Prevent and Protect
Gov. Gretchen Whitmer refused to sign a bill allowing nursing home residents to use cameras in their rooms. Many states allow cameras in rooms to protect residents and employees. Whitmer refused to sign the bill despite the Health Care Association of Michigan supporting the popular bipartisan bill. Whitmer did not offer a reason. She did not even release a statement explaining her pocket veto.
Experts, advocates, and caregivers all agree that cameras protect residents from harm. These cameras prevent abuse, neglect, and even protect caregivers from false accusations. Without cameras in rooms, many incidents would remain undiscovered or covered-up. Footage would increase safety and prevent Medicare fraud. Cameras will also assist management in determining staffing needs.
Senate Bill 77 allows residents the option of putting a camera in their room. However, it is not mandatory. All roommates would sign off before installation. Of course, notice of the camera would posted at the door. Adequate privacy provisions would be in place.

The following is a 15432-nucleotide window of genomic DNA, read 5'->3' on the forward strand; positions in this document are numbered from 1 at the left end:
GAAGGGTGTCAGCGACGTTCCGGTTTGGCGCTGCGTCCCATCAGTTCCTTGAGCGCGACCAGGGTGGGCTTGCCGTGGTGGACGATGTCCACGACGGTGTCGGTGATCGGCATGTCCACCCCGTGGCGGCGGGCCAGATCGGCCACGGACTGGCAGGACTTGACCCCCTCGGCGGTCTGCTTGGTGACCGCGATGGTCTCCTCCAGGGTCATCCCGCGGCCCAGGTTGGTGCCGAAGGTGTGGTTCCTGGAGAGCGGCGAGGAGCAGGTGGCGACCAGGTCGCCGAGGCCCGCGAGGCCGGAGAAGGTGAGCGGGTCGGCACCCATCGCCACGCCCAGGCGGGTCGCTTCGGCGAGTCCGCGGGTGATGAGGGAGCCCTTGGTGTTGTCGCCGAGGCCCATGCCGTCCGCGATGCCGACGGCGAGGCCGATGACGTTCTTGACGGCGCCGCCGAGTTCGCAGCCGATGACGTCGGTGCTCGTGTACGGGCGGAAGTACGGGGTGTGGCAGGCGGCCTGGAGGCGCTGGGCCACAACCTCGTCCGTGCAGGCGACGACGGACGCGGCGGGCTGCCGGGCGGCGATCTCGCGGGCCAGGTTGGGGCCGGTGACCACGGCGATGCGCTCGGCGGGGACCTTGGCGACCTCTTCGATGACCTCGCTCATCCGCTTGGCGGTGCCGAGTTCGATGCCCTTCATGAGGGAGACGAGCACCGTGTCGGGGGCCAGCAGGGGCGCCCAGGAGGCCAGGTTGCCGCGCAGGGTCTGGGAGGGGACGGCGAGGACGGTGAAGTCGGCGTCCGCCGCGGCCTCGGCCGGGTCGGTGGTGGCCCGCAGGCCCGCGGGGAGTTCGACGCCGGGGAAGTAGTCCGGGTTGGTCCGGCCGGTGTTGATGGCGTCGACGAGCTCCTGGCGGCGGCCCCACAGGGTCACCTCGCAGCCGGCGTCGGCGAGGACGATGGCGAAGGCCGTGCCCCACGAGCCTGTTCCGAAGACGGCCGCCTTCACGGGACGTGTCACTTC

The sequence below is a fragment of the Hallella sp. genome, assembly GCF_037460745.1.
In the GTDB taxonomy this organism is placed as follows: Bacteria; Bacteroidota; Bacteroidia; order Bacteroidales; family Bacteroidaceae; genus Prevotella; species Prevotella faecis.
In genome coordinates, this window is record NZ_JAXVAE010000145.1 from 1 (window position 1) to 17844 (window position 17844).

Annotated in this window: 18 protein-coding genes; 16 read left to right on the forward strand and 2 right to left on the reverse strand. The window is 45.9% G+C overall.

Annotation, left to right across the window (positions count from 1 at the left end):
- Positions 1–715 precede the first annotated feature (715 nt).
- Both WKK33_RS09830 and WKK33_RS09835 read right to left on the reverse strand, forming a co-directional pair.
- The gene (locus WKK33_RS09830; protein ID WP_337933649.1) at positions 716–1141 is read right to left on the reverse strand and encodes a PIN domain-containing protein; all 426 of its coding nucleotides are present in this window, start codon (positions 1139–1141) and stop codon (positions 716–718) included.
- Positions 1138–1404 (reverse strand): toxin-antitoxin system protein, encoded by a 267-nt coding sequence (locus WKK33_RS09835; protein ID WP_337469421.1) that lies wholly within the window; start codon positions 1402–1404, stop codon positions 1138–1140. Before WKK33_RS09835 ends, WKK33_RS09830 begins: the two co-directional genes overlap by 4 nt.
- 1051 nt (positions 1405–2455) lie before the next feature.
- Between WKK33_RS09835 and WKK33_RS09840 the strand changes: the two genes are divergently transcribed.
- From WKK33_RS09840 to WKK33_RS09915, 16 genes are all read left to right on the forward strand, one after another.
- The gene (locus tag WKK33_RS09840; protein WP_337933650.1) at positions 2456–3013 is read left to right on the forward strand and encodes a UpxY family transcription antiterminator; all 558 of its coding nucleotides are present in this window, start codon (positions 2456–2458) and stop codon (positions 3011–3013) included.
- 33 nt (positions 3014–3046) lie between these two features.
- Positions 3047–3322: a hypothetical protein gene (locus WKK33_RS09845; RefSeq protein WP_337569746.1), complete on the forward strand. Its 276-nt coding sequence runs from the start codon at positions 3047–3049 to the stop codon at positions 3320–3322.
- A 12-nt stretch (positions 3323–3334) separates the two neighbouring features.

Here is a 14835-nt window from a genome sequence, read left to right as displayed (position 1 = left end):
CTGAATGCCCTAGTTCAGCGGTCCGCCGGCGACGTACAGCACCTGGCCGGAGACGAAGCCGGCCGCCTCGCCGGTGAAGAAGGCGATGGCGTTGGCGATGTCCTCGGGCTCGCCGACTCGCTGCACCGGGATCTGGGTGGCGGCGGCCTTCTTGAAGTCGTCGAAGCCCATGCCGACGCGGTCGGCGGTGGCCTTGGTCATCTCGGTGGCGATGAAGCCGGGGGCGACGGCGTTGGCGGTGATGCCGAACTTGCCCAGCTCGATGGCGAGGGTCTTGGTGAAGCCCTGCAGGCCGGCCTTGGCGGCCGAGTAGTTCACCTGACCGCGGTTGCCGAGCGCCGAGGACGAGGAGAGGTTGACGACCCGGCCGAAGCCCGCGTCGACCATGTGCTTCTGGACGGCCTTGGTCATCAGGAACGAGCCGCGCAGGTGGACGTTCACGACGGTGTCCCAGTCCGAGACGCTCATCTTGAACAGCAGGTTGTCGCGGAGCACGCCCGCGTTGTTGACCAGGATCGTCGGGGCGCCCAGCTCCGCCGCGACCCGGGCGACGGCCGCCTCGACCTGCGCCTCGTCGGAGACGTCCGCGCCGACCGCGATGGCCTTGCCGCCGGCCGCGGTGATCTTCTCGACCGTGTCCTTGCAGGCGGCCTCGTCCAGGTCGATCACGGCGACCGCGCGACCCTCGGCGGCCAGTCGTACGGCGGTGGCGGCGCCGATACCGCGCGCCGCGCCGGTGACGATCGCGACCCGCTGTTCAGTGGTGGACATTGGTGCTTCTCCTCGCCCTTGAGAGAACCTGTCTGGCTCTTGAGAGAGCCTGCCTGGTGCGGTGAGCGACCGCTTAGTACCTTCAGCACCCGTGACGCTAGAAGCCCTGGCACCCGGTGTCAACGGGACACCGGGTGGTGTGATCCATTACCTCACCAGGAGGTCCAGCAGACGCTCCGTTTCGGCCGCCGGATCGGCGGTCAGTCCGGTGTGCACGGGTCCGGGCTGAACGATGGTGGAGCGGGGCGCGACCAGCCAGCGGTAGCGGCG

Sen. Jim Runestad, R-White Lake sponsored Senate Bill 77. The bill allows electronic monitoring in a residents’ room with their permission. In support, Runestad referenced the tragic story of Norman Bledsoe. A fellow resident severely beat Beldsoe. The facility covered it up. Runestad said:
“Without the benefit of video, no one would have known the truth of how Mr. Bledsoe was injured. The governor had a chance to sign this bill and help stop the type of abuse we’ve seen in nursing homes for years. Instead she chose to turn a blind eye, and now seniors pay the price.”
“Whatever her reasoning, I will not be detoured from working to protect our most vulnerable. Nursing home residents should be allowed to install their own video cameras. They deserve to be able to communicate with their loved ones and be protected from abuse.”